What’s your excuse?
I can drive for hours on end in this weather and return home with a few photos. I’ll end up deleting almost all of them anyway or I can post them and then apologize for them not looking the way that I want.
Here’s something that I strongly believe in. If I have to make excuses for a photo, then as the kids say, fail. If it doesn’t meet your muster, delete it.
It’s difficult when you’re first starting out to be critical of the photos you take. If the horizon is level and all the tones are properly exposed, for most beginning photographers, that’s a positive.
Digital photography makes it many times easier to get to even an intermediate level than film photography. Shoot. Shoot. Shoot some more.
I’ve written a few times before about how I shoot and edit. If you were to see me before sunrise near the side of a road, one thing that I wouldn’t be doing is standing still. There is a very small window available to you to capture the very best light. I tend to shoot as many variations of that sunrise as I possibly can as quick as I can.
For a typical sunrise that might mean getting from ten to twenty four different looks. Into the sun. Away from the sun. Looking down. looking up. This foreground. That foreground.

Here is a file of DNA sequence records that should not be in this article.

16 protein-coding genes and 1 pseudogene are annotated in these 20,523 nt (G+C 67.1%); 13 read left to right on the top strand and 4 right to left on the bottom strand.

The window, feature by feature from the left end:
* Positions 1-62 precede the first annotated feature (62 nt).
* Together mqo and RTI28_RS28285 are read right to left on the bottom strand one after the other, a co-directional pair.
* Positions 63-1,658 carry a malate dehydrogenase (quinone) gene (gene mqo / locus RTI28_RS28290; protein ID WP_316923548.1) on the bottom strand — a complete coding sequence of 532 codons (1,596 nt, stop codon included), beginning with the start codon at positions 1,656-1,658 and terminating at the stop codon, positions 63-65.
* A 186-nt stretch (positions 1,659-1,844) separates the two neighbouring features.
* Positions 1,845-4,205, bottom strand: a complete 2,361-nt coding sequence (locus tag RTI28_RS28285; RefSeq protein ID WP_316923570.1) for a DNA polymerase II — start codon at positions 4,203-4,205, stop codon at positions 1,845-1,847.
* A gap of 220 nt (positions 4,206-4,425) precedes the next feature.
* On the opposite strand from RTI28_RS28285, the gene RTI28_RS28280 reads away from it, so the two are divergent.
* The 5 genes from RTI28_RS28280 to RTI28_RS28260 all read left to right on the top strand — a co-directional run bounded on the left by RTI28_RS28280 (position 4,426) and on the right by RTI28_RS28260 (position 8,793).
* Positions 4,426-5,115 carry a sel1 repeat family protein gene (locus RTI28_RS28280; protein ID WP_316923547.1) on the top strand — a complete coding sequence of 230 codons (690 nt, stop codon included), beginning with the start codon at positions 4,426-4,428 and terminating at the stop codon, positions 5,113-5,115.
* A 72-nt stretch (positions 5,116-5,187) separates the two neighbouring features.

I put the camera on the tripod, quickly compose, shoot and repeat. It goes very quickly and then it’s done. Over.
When I get home, I do a quick review and edit in the camera. During the first edit the obvious deletions are made. If the scene looks “wrong”, that usually means the composition doesn’t work for me, I delete the image. A few hours later, I go through the images in the camera a second time. I usually end up deleting even more photos. The ones that I might have been on the fence about are easier to decide about when you’ve gotten a little distance from shooting.
It’s now that I upload the remaining photos to my computer. As they upload, they preview. I write the numbers of the images that catch my eye and usually end up processing them. What works as a thumbnail on the camera back doesn’t always look good as a larger preview and the same thing goes for uploading to the computer.
I still process images from this edit and end up deleting even more. It’s kind of like using a finer and finer sieve. Each successive edit is more critical. The resulting photos are usually ones that end up going to agencies and from there the agencies do their own editing. Because I edit so tightly, eighty to ninety percent of what I usually submit is accepted.
No excuses. Only your best.
ps. I won’t be posting for a few days. It’s off to the mountains where the forecast is great for skiing but not so great for photography.